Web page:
The Icom and Sporty’s portable radios are worthy for use as primary radios, but add up the labor and parts needed to install an external antenna system t, Garmin’s GTR 200B PMA.
The non-certified GTR 200B trickles down from Garmin’s higher-priced GTR 225 radio, which has a TSO, but the $1839 PMA’d version of the radio is fair game for installation in certified aircraft, a point Garmin doesn’t openly advertise mainly because the radio is intended for use in the STC’d G3X Touch integrated retrofit avionics suite. Still, we’ve heard from a handful of installers who put them in as standalone radios. There are a lot of good features as standard.
The GTR transmits 10 watts of power and measures 1.35 inches tall by 6.25 inches wide. The radio makes use of a simple 37-pin connector, which stretches the chassis 9.3 inches deep. The entire system weighs just shy of two pounds, including mounting rack and connector hardware. The radio’s display has a versatile 45-degree side viewing angle and measures 3.0 x 0.48 inches, with a 200 x 33 pixel resolution—a decent read in sunlight and in the dark.
The GTR 200 has some modern tricks, including a bezel key that’s dedicated to monitoring the standby frequency. Garmin took the interface one step further and built in its 3D audio function, which trickles down from its flagship audio panels. This provides special separation of the standby and active frequency in each ear when wearing a stereo headset. The 3D function spills over to the intercom function, too, separating the passenger chatter from one ear to the other. You can also send in an auxiliary input (maybe music input or a landing gear or low fuel warning), and that audio is controlled with a dedicated bezel key. If you want to pipe the entertainment audio in via Bluetooth, spend the extra $196 for the Bluetooth model—a no-brainer, in our estimation. The radio puts an emphasis on entertainment input and has bass boost as well as a pop, classical and rock genres music equalizer.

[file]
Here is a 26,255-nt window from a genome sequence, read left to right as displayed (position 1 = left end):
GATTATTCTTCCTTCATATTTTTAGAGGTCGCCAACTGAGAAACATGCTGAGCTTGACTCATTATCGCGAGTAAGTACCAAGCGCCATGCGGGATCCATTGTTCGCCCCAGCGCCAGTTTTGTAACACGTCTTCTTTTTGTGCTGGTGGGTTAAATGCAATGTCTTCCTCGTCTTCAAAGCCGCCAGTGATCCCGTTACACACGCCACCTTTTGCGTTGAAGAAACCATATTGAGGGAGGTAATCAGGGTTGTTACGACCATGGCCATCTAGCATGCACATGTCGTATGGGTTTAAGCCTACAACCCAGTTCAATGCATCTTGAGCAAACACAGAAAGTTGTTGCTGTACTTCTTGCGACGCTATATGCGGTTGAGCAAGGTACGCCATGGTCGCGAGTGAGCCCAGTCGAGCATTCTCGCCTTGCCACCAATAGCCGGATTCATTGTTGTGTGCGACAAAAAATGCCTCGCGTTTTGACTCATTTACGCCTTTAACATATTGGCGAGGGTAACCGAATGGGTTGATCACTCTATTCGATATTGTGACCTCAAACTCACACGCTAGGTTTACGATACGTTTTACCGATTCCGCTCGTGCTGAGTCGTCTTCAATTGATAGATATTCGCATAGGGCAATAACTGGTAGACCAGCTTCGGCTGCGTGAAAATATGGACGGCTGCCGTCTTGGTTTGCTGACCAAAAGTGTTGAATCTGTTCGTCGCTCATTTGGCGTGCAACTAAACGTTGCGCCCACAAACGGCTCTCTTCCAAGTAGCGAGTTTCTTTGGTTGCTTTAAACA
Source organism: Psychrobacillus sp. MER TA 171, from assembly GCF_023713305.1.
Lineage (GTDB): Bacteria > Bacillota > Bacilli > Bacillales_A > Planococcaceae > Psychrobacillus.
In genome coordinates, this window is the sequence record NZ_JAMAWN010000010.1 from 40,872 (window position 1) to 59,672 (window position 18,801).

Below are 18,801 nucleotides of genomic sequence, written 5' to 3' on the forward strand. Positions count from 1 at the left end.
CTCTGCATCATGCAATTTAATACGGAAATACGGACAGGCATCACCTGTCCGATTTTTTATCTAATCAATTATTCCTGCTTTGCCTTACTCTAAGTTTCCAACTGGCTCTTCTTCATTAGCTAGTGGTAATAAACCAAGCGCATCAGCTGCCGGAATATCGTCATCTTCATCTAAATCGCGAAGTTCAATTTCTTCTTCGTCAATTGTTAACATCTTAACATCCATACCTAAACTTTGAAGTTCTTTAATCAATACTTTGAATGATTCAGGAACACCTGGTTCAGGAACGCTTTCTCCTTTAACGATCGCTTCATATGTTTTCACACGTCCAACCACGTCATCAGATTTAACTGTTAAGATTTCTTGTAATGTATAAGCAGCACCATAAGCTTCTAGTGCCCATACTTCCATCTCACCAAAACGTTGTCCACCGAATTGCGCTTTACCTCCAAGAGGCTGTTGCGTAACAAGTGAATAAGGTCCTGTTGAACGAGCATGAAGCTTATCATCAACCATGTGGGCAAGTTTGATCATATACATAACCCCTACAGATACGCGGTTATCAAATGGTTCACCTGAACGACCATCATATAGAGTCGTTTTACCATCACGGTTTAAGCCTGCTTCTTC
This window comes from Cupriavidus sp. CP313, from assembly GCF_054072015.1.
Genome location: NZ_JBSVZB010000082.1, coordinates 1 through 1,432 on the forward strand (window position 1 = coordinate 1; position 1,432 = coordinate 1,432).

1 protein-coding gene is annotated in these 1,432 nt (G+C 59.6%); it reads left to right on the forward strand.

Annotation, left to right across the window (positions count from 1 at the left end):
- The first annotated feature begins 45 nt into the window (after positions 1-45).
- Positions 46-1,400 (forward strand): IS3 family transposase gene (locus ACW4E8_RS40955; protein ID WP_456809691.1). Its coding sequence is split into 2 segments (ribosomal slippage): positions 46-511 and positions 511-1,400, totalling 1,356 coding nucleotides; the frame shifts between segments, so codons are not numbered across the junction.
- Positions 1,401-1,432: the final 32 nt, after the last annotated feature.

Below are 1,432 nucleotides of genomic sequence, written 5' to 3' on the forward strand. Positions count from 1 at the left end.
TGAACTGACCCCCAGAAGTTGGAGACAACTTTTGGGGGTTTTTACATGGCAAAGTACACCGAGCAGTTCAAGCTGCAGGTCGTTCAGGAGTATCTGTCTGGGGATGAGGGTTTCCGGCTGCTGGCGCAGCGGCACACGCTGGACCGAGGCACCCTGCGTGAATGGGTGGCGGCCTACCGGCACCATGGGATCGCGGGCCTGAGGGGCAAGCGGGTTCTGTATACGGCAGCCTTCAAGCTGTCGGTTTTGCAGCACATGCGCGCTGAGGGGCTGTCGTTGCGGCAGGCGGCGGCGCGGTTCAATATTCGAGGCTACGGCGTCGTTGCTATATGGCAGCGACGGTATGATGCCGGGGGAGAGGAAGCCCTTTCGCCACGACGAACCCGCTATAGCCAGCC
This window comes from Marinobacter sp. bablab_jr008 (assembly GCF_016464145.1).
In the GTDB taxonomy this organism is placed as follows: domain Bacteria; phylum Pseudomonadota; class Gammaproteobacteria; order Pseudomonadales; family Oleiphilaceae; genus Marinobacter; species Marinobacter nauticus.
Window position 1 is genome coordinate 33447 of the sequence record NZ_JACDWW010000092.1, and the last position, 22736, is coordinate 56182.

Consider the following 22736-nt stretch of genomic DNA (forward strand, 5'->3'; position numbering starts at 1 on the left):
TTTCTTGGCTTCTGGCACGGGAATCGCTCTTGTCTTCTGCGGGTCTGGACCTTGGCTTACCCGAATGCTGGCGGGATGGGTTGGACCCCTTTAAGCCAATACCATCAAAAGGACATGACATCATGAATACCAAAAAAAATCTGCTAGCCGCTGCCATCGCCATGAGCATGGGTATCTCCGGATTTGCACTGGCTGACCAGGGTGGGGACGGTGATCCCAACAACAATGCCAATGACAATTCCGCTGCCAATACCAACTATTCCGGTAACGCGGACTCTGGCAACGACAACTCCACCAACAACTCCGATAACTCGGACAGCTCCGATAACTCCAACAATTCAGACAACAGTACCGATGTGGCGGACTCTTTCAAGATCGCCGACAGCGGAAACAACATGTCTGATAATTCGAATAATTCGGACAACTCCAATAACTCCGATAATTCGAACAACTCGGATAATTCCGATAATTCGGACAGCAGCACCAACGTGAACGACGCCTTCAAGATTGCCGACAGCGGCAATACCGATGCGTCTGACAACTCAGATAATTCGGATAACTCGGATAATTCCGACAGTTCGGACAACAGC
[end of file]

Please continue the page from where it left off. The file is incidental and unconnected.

Kicking the interface up a notch is a smart feature that displays the facility name and type when you are tuning from one of the 20 user-defined frequency preselects, or selecting a frequency from one of the nearest or flight plan airports. These are transferred from later Garmin aviation portable navigators.
The other standout is the $1865 Trig Avionics TY96A. The 10-watt radio stands 1.3 inches tall in a standard 6.2-inch-wide radio stack, requiring 10.63 inches of panel depth, and weighs 2.09 pounds.
The “A” suffix Trig radios have basic 25 kHz channeling (the straight TY97 and 96 have both 25 kHz and 8.33 kHz channeling). All models come standard with a two-place stereo intercom and aux input for entertainment and warning systems. Trig radios can integrate with compatible GPS navigators using the Garmin SL-40 and GTR 225 data protocol to automatically display frequencies along a route, based on GPS position. This is a serial data connection between the radio and the navigator.
The Trig radios also have a dedicated Mon bezel key for monitoring the audio of the standby frequency (something Trig calls Dual Watch), an Emer key for quick tuning the 121.500 emergency frequency and a Play button for playing back 30 seconds of the previous receiver audio. The radio comes with a USB memory stick for building a customizable frequency database for loading (up to 200 channels and their associated facility names) into the radio as CSV files. The USB port is on the lower left front of the radio’s bezel, and there’s a Mem key for accessing the frequencies.
Before investing in a permanent install for a portable, get a quote for the Garmin and Trig—for some aircraft the investment makes better sense.